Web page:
I’ve been my own boss for more than 40 years. During those 40 years, I’ve written books for startups, built a small business content website that reached millions of people a year before another company acquired it, and launched an ecommerce site that developed a steady stream of repeat customers.
During that time, I’ve seen technology revolutionize the way we start and do business. And, I was often an early adapter of those technological changes. They made my own startup and business growth possible.
In the 1980s I jumped at the chance to buy a “microcomputer” because I was a terrible typist. I worked as a freelance writer back then, and every time I wrote an article, I’d wind up spending a full day retyping pages so they’d be typo-free and neat enough for the editors to work on.
One of my steady freelance gigs was writing medical abstracts for a company that was an early adapter of digital typesetting. Their writers were offered two ways to deliver work: Go to their office and retype their work into the company’s VAX computer system or write the abstract at home on a computer and transfer the document via modem. (A modem was a device that let you use a telephone line to transmit and receive computer data.)
I bought a modem.
The modem led me to discover early bulletin board systems and the nascent online world. Soon, I was a startup running an online forum — at a time when most people didn’t know what “online” meant.
I was an early user of desktop publishing software, digital cameras, early “mobile” phones, pay-per-click advertising, and any new technology that I could afford and that would help my business. Even today, I still can’t resist the urge to try new technology. So, I’ve been experimenting with ways to use AI in business since 2022.
Business Tips That Never Get Outdated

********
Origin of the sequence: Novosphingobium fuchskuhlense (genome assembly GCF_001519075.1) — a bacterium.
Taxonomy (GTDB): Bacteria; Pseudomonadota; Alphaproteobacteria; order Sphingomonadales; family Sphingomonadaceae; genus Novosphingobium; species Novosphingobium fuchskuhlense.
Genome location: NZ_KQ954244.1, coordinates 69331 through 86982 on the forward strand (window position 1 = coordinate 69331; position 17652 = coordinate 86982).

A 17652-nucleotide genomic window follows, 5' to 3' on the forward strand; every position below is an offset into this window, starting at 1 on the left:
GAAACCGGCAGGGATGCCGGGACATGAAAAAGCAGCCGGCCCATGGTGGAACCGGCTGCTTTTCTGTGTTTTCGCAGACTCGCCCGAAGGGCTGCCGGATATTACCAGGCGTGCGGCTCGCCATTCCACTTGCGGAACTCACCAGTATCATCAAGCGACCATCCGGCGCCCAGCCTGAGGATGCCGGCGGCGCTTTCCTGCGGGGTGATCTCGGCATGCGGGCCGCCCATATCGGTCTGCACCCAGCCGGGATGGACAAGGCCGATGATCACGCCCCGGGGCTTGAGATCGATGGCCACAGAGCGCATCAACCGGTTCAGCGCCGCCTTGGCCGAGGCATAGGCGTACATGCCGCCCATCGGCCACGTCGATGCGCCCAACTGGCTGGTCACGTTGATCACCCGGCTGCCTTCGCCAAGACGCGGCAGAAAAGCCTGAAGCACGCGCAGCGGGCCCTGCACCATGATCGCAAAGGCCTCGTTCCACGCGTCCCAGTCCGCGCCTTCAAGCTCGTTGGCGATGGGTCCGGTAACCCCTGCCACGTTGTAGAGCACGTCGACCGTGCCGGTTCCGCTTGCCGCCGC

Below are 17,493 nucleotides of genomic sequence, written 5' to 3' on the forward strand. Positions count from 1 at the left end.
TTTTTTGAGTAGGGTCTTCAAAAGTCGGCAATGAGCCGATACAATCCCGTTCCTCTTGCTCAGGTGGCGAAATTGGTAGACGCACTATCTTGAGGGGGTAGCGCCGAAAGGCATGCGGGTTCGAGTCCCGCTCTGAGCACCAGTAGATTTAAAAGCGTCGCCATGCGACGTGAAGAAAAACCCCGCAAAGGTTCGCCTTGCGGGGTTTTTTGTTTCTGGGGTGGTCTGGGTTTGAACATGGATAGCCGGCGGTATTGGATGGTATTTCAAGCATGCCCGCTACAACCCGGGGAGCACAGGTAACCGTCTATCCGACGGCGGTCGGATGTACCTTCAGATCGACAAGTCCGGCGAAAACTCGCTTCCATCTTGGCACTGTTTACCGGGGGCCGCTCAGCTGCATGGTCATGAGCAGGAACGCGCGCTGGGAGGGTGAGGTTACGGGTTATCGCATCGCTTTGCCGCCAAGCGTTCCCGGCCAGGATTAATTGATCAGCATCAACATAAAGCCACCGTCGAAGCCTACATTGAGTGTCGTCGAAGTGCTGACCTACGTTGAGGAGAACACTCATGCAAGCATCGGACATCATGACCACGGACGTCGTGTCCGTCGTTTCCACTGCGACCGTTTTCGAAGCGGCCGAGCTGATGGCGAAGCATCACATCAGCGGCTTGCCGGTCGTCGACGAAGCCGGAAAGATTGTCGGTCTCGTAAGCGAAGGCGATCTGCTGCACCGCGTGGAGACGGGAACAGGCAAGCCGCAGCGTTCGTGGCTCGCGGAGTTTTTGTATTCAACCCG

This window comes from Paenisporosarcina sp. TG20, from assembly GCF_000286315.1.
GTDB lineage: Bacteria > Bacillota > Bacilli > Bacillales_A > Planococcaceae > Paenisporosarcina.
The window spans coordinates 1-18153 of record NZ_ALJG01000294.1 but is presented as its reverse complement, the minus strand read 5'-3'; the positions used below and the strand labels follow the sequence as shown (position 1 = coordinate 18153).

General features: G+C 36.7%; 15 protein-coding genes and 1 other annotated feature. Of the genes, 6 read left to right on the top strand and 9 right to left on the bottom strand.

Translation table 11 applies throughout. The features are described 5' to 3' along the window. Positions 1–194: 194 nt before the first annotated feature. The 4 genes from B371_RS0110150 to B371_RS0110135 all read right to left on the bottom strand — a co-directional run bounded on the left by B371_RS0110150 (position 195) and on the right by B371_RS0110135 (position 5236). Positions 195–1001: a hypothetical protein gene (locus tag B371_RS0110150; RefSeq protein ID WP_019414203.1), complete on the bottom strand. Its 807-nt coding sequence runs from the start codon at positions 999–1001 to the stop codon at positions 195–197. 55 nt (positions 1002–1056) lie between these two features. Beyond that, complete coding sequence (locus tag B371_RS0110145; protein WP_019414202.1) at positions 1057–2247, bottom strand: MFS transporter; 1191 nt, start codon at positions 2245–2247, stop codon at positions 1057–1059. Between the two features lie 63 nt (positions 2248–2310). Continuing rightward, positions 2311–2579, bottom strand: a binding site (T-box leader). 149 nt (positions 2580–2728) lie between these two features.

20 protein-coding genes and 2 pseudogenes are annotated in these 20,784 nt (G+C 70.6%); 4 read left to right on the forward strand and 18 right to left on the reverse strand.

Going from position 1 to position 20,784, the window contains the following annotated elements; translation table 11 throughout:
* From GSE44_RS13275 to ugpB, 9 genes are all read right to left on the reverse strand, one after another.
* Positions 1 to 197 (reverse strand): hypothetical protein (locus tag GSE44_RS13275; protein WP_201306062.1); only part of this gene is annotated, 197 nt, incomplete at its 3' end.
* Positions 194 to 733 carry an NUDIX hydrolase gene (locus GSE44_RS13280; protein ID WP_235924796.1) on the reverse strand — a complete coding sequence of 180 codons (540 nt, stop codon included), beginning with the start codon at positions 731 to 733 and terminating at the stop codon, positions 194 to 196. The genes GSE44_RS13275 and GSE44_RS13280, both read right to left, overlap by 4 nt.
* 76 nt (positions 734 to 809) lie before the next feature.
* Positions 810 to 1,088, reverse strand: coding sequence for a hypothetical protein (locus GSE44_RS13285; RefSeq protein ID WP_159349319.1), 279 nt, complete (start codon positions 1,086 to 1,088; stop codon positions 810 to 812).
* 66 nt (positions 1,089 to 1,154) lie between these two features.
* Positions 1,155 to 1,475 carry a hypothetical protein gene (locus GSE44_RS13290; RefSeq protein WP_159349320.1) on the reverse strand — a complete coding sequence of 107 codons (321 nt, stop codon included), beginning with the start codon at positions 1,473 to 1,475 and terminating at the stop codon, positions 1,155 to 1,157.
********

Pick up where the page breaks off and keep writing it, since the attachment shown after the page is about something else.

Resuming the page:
Despite all the changes technology has brought to our businesses and our livelihoods, there are some basic aspects of business that haven’t changed and probably never will.
I was reminded about the “evergreen” aspects of business startups recently when I had to empty out the basement after a washing machine hose broke and caused a flood.
One of the things I found was a box containing some transparencies from presentations I gave in the late 1990s and early 2000s. Transparencies were sheets of plastic that you printed or drew your presentation on. They’d be placed on a projector screen to be shown to the audience.
I had a notebook computer back then (early adapter of those, too). But at that time, you couldn’t count on being able to hook up your computer to all projectors. So, I always printed out the presentation on transparencies.
As I started digging through the box, I realized the information on a lot of the transparencies is just as valid now as it was 20+ years ago.
Here are just a few examples. A couple of the transparencies got wet and are blurry, but they’re still readable.
Important Startup Facts to Gather
Not all “great” ideas make good businesses. Therefore, two important things you need to do before you put much time or money into starting a business are to define what you’ll be selling and validate your idea. This transparency hits on some of the key considerations.
People who are starting a business don’t always have a handle on what it actually will cost to be in business. And that’s understandable. If you’ve never been in business you tend to think of what something costs to sell and how much you can sell it for. But there are a lot of other costs you need to account for. The items on this transparency still factor into pricing and profitability.
Evergreen Marketing Tips for Startups
If you’re a first-time business owner, you probably have a list of tasks to complete before you actually start the business. Besides researching the viability of the business, those tasks include things like naming the business, deciding how they’ll operate the business for tax purposes, getting any needed licenses and permits, etc.